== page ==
Rose in the Twilight review: This Beautiful Rose Has Forgettable Thorns
Developer: Nippon Ichi Software
Publisher: Nippon Ichisoftware America
ESRB Rating: T
Release Date: April 11th, 2017
Nippon Ichi Software has been on an interesting path where they decide to make “indie-like” titles. In 2014 (localized in 2015) there was the bizarrely gruesome 2D puzzle platformer, Firefly Diaries; in 2015 (localized in 2016) my new favorite adventure horror game, Yomawari; and in 2016 (localized in 2017) Rose in the Twilight follows Firefly Dairies as (despite the aesthetic,) it has no problem being gory while also being a 2D puzzle platformer.
Rose in the Twilight follows the story of Princess Rose as she reawakens from her slumber. What she finds from waking up, however, is that the blood-hungry curse of the thorn has taken over the castle in the same way it has taken over her. To be cursed by the thorns means to have your color and time torn away from you; whether that means you die or become immortal are decided by the thorns. Along the way you meet a large creature whom you simply call “Giant,” and the two of you explore the ruins of the castle together. The game doesn’t have any real dialogue and most of the text on screen are just hints at solving the puzzle in front of you. The story is told in a ton of lore items; from books to diaries to peoples’ memories. The more you collect, the more of the world you’ll see. Memories in particular serve as the game’s use of cutscenes.
Exploring the castle feels like a weird dance. Early on things are pretty simple: the thorn’s power enables Rose to take away an object’s color. When that happens, the object (whatever it is) is stuck in place, even if it’s in mid-air. The color you’ve taken is stored on the rose on your back. You can only take one object’s color at a time and it’s gone once you’ve moved to the next stage. Once you’ve grasped that part, the game introduces Giant to you. Giant can pick up and throw objects and as you continue the game, this is where the dance becomes apparent. Once you find Giant, Rose and Giant must leave every level together. That said, they’re more or less always split apart in one way or another during a level, and you have to constantly switch between them to further advance until they eventually meet back up again. The puzzles themselves aren’t hard (although there was one cryptic puzzle that had me stuck for a bit), but the constant back and forth between the characters feels a bit time consuming and causes some puzzles to drag on for longer than it feels neccessary. It doesn’t help that the characters feel like they’re just taking their time walking everywhere either (even though their actual walking speed isn’t so bad).
As a fair warning, do be very careful with Rose as she is as delicate as one. This rose has no thorns and breaks very easily. If you can’t see the bottom of a platform you’re about to jump off of, I wouldn’t suggest doing it. Even if you pan the camera to then see it, odds are Rose will die and you’ll have to start again from the last checkpoint. There aren’t a lot of enemies in this game as it’s mainly just you and Giant. Rose can protect herself from enemies by taking their color away from them, thus stopping them from moving, or you can switch to Giant and throw them somewhere else as they don’t bother him, but the moment one is on Rose, it’s game over. Although there will be times where the key to continuing is to actually kill Rose.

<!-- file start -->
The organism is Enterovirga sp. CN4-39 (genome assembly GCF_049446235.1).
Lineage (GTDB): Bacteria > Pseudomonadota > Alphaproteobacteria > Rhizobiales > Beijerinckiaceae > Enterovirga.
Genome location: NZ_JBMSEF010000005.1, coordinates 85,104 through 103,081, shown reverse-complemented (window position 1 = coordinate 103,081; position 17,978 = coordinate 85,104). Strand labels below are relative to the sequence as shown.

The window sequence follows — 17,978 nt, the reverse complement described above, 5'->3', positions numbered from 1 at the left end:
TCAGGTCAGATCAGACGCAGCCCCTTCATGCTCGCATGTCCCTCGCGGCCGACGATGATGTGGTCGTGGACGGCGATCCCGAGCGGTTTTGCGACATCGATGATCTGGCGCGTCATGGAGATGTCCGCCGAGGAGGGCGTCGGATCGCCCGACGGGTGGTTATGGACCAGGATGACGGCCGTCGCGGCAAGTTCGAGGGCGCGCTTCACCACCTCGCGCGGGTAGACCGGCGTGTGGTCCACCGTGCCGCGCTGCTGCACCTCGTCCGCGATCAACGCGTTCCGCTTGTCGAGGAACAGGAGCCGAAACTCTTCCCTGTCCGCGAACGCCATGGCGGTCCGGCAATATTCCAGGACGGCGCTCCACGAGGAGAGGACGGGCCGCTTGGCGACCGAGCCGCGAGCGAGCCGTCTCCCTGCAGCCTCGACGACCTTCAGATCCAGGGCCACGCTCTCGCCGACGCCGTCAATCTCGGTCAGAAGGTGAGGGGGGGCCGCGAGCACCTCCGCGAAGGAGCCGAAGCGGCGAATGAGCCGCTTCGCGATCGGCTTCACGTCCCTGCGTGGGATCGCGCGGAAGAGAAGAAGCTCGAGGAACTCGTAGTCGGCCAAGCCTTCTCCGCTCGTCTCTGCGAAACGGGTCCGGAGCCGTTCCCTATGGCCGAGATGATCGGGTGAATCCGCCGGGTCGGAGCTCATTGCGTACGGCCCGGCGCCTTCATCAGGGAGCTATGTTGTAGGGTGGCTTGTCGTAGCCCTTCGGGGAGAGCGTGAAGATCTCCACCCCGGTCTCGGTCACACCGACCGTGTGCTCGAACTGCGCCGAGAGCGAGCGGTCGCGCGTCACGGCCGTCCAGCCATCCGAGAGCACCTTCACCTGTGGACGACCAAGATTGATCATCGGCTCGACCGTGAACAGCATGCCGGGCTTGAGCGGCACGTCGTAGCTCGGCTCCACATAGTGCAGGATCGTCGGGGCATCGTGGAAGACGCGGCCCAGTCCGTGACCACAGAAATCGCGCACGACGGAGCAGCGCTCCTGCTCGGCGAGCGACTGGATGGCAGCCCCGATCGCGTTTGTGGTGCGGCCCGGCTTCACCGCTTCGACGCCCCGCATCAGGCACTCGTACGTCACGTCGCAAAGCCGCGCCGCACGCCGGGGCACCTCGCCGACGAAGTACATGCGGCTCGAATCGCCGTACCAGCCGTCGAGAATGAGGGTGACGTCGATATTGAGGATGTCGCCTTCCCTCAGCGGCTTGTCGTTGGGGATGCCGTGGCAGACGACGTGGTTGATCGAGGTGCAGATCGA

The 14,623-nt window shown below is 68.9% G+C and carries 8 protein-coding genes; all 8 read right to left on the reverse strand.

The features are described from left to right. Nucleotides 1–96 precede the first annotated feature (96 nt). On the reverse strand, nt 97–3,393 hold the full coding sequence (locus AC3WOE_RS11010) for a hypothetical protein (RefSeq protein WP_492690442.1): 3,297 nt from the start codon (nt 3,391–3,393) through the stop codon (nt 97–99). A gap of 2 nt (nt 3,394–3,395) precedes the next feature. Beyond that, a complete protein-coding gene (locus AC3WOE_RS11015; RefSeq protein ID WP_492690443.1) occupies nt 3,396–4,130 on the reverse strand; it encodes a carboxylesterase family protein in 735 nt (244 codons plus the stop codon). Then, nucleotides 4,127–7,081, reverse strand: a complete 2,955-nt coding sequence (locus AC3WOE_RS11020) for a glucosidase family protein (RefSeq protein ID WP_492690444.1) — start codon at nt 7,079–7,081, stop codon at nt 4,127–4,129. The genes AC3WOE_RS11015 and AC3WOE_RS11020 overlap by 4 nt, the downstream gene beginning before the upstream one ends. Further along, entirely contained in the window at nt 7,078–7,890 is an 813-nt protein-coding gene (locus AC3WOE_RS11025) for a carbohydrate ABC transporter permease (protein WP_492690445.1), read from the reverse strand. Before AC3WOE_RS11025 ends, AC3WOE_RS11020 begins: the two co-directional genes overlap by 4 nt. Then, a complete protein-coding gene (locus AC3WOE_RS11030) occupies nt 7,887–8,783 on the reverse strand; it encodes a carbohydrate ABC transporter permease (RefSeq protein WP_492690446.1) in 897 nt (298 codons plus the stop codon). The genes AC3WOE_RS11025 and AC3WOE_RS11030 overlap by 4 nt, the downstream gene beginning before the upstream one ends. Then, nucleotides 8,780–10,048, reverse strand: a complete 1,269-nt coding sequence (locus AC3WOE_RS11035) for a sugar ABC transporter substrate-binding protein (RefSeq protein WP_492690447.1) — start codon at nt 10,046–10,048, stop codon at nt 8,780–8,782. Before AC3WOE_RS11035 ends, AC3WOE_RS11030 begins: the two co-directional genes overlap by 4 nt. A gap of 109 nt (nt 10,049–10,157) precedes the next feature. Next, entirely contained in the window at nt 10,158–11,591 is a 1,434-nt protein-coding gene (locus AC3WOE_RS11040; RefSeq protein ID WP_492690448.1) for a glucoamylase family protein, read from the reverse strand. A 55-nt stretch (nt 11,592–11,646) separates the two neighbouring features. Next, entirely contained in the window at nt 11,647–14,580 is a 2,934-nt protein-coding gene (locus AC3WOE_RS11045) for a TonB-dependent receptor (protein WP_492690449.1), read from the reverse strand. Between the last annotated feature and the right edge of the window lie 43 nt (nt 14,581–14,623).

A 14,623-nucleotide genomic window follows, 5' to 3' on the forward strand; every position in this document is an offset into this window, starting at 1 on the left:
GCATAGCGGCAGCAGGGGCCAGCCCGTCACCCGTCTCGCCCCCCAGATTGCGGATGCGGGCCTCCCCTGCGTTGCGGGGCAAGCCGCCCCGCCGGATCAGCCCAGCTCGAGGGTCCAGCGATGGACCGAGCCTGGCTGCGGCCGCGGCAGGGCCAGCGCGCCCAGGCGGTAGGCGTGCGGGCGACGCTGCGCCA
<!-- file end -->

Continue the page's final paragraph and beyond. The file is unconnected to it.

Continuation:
If this game had to be summed up into one word, it’d be the word dreary. Everything from the game’s color design to even the music just screams this word. Due to the fact that the curse devoids things of life and color practically everything in game has a monochrome tint to it including Rose herself. The only things that don’t follow this color scheme are colored red. These red objects are what Rose and Giant can interact with. Naturally, if Rose takes away its color, then they can no longer interact with it until Rose gives back its color. As mentioned a bit earlier, the music in this game is remarkably somber. And if it’s not somber, then there is no music to be heard. The is practically systematically designed to make you feel down while playing it.
Oddly enough, in terms of likes and dislikes, there’s not really all that much too it. The game is simply average. Rose’s animations right before she dies is cute in a really sad way, and I love the aesthetic of the blood memories where everything is black with a red outline. Although, the aesthetic of the game itself is a tad bit troublesome if you’re color blind. This game has no color blind option; so in a game that’s already monochrome, the fact that the only color is red, and their marker indicators also being red does no favors for anybody. As mentioned earlier puzzles can feel long in the tooth at times.
This game tries to say a lot by only telling you bits and pieces which is perfectly fine. Everything about it feels very well constructed as I’ve never had any issues of any kind. In the end though, while I wouldn’t call this game boring, after I finish a session of playing it, it feels pretty forgotten which is kind of sad because I was ready to love this game like I did Yomawari.
-Some puzzles are too long
-Ultimately a forgettable experience
The only things that don’t follow this color scheme are colored red. These red objects are what Rose and Giant can interact with. Naturally, if Rose takes away its color, then they can no longer interact with it until Rose gives back its color. As mentioned a bit earlier, the music in this game is remarkably somber.